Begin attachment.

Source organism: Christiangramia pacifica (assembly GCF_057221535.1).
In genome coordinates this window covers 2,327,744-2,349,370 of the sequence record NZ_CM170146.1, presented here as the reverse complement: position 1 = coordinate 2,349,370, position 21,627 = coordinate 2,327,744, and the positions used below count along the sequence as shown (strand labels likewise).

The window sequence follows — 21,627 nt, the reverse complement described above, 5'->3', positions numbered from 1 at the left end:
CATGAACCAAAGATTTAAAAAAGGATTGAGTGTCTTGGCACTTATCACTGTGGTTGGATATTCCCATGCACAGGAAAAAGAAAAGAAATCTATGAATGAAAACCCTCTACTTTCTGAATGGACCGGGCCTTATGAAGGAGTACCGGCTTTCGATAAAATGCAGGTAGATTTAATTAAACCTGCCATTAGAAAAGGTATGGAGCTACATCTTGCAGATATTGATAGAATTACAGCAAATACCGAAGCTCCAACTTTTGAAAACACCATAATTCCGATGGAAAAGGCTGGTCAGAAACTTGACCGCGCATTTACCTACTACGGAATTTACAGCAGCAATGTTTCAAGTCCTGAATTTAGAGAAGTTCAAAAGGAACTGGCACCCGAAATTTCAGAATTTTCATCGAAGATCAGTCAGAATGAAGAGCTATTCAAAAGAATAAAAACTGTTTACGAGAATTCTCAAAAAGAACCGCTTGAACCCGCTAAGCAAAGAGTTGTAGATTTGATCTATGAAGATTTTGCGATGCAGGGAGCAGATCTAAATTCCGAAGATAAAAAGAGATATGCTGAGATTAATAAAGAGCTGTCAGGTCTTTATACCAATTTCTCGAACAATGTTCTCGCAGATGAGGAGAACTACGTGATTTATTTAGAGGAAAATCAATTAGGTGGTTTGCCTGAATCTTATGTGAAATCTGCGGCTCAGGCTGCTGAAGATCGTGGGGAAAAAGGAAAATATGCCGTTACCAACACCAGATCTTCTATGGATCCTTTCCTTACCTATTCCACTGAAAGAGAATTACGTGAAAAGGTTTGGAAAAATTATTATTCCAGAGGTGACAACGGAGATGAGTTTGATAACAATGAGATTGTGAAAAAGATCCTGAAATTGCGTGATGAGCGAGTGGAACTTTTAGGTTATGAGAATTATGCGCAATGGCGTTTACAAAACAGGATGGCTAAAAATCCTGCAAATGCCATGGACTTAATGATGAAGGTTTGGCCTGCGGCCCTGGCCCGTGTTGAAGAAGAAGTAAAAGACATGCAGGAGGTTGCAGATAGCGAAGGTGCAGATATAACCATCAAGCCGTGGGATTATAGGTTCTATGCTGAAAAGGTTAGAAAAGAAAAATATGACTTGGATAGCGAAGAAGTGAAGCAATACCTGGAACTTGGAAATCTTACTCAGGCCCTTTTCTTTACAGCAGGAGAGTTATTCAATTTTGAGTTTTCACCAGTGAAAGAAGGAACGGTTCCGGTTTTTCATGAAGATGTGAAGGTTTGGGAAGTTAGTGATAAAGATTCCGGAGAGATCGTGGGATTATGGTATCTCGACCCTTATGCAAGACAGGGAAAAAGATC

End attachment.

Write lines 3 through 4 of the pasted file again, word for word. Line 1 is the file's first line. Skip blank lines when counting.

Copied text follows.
The window sequence follows — 21,627 nt, the reverse complement described above, 5'->3', positions numbered from 1 at the left end:
CATGAACCAAAGATTTAAAAAAGGATTGAGTGTCTTGGCACTTATCACTGTGGTTGGATATTCCCATGCACAGGAAAAAGAAAAGAAATCTATGAATGAAAACCCTCTACTTTCTGAATGGACCGGGCCTTATGAAGGAGTACCGGCTTTCGATAAAATGCAGGTAGATTTAATTAAACCTGCCATTAGAAAAGGTATGGAGCTACATCTTGCAGATATTGATAGAATTACAGCAAATACCGAAGCTCCAACTTTTGAAAACACCATAATTCCGATGGAAAAGGCTGGTCAGAAACTTGACCGCGCATTTACCTACTACGGAATTTACAGCAGCAATGTTTCAAGTCCTGAATTTAGAGAAGTTCAAAAGGAACTGGCACCCGAAATTTCAGAATTTTCATCGAAGATCAGTCAGAATGAAGAGCTATTCAAAAGAATAAAAACTGTTTACGAGAATTCTCAAAAAGAACCGCTTGAACCCGCTAAGCAAAGAGTTGTAGATTTGATCTATGAAGATTTTGCGATGCAGGGAGCAGATCTAAATTCCGAAGATAAAAAGAGATATGCTGAGATTAATAAAGAGCTGTCAGGTCTTTATACCAATTTCTCGAACAATGTTCTCGCAGATGAGGAGAACTACGTGATTTATTTAGAGGAAAATCAATTAGGTGGTTTGCCTGAATCTTATGTGAAATCTGCGGCTCAGGCTGCTGAAGATCGTGGGGAAAAAGGAAAATATGCCGTTACCAACACCAGATCTTCTATGGATCCTTTCCTTACCTATTCCACTGAAAGAGAATTACGTGAAAAGGTTTGGAAAAATTATTATTCCAGAGGTGACAACGGAGATGAGTTTGATAACAATGAGATTGTGAAAAAGATCCTGAAATTGCGTGATGAGCGAGTGGAACTTTTAGGTTATGAGAATTATGCGCAATGGCGTTTACAAAACAGGATGGCTAAAAATCCTGCAAATGCCATGGACTTAATGATGAAGGTTTGGCCTGCGGCCCTGGCCCGTGTTGAAGAAGAAGTAAAAGACATGCAGGAGGTTGCAGATAGCGAAGGTGCAGATATAACCATCAAGCCGTGGGATTATAGGTTCTATGCTGAAAAGGTTAGAAAAGAAAAATATGACTTGGATAGCGAAGAAGTGAAGCAATACCTGGAACTTGGAAATCTTACTCAGGCCCTTTTCTTTACAGCAGGAGAGTTATTCAATTTTGAGTTTTCACCAGTGAAAGAAGGAACGGTTCCGGTTTTTCATGAAGATGTGAAGGTTTGGGAAGTTAGTGATAAAGATTCCGGAGAGATCGTGGGATTATGGTATCTCGACCCTTATGCAAGACAGGGAAAAAGATC